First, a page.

Transnational Law, National Security Law, Terrorism, 9/11, Toronto 18, Khadr, extradition, Criminal law, international law
After something of a slow start, Canada’s post-9/11 terrorism laws have seen a fair amount of traffic over the last several years, and many of these prosecutions were high-profile in both the public and the legal senses. The case of the “Toronto 18” was well-chewed over by the press, coverage oscillating between grim amusement at the apparent incompetence of some of the accused and the sobering danger presented by others. The Supreme Court of Canada recently granted leave to appeal in the cases of Momin Khawaja, who was convicted for various terrorist activities carried out within and outside Canada, and of Suresh Sriskandarajah and Piratheepan Nadarajah, both of whom are facing extradition to the U.S. for allegedly providing support to the Liberation Tigers of the Tamil Eelam (“LTTE”). In all three of these cases, which will be heard together, the constitutionality of the definitional aspects of the Criminal Code’s terrorism offenses will be dealt with by the top court. There is no doubt that anti-terrorism prosecutions are well on the national radar.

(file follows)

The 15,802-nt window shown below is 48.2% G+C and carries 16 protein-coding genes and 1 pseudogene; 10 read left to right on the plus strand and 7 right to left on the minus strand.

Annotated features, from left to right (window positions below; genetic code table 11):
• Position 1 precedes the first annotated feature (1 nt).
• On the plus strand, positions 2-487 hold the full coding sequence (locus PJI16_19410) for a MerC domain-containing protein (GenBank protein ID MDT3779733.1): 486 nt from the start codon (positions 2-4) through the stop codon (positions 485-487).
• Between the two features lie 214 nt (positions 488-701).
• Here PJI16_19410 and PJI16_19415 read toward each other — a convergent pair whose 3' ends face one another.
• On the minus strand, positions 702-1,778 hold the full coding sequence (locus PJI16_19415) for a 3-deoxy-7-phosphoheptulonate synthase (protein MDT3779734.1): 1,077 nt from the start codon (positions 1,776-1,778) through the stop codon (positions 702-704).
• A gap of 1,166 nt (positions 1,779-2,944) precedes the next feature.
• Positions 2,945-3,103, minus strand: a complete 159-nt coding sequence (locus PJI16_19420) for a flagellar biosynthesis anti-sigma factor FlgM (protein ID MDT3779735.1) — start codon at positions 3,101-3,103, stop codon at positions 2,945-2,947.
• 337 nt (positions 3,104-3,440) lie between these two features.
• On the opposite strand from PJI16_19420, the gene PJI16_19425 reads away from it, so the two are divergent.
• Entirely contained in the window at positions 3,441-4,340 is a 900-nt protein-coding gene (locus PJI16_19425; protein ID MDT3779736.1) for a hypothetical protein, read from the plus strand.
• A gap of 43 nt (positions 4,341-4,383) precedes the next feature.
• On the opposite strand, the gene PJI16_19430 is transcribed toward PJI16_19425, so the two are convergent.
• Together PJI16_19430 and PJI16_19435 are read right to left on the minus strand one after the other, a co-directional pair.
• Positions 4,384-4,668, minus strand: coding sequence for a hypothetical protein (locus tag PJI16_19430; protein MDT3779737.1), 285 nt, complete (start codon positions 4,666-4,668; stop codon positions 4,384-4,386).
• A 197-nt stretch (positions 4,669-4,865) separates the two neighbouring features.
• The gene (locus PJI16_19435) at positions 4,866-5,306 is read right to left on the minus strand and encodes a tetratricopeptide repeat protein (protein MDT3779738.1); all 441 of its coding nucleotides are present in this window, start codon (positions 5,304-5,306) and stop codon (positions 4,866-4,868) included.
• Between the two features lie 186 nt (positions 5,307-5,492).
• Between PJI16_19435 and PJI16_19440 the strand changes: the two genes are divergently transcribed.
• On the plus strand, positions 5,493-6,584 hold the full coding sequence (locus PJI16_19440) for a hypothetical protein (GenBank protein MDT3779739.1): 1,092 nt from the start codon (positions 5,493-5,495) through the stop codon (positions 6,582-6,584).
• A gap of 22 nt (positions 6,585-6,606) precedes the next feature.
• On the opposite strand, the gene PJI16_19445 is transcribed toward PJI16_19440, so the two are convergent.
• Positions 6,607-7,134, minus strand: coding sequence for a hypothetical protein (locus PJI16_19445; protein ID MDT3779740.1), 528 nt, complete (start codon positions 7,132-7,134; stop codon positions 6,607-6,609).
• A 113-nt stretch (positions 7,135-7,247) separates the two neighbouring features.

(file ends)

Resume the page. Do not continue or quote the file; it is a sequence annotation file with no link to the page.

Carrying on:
Robert J. Currie, "A Tale of Two Brothers: The Impact of the Khadr Cases on Canadian Anti-Terrorism Law" in C. Forcese & F. Crepeau, eds, Terrorism, Law & Democracy: 10 years after 9/11 (Montreal: Canadian Institute for the Administration of Justice, 2012).